Yes and no. What drew me to the SHP2000 was its cheap price and what you get for it. 40mm angled drivers, velour pads and minimalist design. Open back too. What more could you want for 20$. Well, headband cushion would be nice, but cant complain for the price. Nor cant complain about the neutral sound with lots of bass. Perfect as a commuter headset that allows you to hear traffic while having the guts to punch some tunes when it gets quiet. And since they were cheap, not a big loss to replace them every 2-3 years when they got worn form all the dust, sun, rain, sweat and so on.

But something was missing. At that point I had heard Sennheisers, Koss, AKG. Even a couple of planars. High range was lacking in comparison. Even the mellow bass seemed lacking. What I needed...was a proper headset.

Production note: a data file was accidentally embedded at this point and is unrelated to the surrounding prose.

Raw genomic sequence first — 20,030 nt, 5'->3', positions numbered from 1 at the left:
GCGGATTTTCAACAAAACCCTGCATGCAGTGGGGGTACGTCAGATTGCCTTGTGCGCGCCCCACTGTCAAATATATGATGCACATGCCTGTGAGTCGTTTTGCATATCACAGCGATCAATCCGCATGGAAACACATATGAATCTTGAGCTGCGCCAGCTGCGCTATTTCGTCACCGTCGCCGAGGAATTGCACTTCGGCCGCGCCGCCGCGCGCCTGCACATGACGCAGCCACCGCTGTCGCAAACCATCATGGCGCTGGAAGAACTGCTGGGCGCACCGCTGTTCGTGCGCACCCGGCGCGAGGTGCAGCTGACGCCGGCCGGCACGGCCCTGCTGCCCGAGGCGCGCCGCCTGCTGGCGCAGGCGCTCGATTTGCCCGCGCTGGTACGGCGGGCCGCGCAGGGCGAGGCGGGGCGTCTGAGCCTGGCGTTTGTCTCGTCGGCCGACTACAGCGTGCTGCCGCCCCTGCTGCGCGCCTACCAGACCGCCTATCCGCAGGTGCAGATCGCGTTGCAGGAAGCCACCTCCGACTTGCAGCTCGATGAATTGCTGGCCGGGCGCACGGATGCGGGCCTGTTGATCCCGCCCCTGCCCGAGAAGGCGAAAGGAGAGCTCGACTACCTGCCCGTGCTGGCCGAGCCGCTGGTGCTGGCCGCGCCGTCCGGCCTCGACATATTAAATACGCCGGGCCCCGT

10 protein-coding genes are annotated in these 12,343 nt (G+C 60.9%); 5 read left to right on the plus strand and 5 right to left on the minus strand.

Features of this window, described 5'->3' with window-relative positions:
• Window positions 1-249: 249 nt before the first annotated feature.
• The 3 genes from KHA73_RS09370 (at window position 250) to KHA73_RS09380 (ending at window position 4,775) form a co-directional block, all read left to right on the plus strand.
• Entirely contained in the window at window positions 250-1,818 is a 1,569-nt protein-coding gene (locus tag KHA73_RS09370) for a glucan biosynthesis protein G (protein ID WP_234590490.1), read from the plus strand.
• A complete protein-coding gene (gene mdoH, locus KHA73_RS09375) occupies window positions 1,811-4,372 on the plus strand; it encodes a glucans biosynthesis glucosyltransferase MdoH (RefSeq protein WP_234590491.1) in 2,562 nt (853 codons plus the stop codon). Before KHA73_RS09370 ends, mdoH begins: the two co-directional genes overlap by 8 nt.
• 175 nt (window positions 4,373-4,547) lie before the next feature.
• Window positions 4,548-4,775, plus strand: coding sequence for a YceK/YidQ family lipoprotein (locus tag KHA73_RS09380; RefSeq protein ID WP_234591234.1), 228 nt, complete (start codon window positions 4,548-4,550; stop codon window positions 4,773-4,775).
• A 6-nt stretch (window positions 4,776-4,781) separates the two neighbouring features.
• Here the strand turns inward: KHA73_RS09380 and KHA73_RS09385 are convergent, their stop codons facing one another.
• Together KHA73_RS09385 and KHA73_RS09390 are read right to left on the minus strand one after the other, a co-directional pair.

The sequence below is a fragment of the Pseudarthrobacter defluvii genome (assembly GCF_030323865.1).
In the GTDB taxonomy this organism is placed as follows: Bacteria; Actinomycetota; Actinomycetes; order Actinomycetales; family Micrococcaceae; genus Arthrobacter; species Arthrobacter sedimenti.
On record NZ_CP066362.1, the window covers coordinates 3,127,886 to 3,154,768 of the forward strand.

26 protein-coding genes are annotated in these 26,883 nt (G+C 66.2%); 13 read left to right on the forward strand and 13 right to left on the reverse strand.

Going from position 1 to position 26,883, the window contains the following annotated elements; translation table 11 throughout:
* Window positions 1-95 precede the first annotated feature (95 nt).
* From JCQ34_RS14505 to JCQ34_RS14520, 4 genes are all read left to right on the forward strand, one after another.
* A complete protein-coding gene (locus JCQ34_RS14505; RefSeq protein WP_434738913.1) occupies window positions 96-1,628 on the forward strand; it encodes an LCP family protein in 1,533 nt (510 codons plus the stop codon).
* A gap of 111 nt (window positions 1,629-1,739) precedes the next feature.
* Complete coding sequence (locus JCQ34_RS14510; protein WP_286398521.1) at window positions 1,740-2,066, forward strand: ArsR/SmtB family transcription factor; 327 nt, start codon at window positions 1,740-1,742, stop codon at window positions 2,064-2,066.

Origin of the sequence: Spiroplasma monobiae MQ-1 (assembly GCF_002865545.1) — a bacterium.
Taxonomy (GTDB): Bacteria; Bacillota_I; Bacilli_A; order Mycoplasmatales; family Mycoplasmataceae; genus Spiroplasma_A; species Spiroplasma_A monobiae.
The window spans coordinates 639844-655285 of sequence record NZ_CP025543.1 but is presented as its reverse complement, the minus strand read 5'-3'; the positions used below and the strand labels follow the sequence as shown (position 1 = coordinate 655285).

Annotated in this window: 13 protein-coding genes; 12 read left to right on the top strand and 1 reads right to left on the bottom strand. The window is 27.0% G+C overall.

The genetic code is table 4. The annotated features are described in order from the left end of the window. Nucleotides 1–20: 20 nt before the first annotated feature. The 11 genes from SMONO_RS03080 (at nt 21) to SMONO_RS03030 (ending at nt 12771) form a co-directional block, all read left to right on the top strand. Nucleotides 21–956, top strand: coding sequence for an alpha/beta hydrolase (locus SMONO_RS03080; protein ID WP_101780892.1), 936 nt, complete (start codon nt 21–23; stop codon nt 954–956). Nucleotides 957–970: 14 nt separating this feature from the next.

Then I remembered an ad I saw years ago about the first Fidelio X1. Instantly hooked on the classic curves and beefy grill. And thats what drew me to the Fidelios. The look. The average, classical clean look. Nothing fancy, but not lacking in style in any way. In a way, a more royal form to everything else.

And then came the magic moment I got a pair if X2HR-s. To be honest, I was not blown away, like with Senneheisers. I was not amazed like I had with planars. It felt like I was listening to SHP2000-s...but with a bit more volume. I really had to listen to the subtle difference in high range clarity and punchy bass. The funny thing is...I could listen to them, even concentrate on finding "it"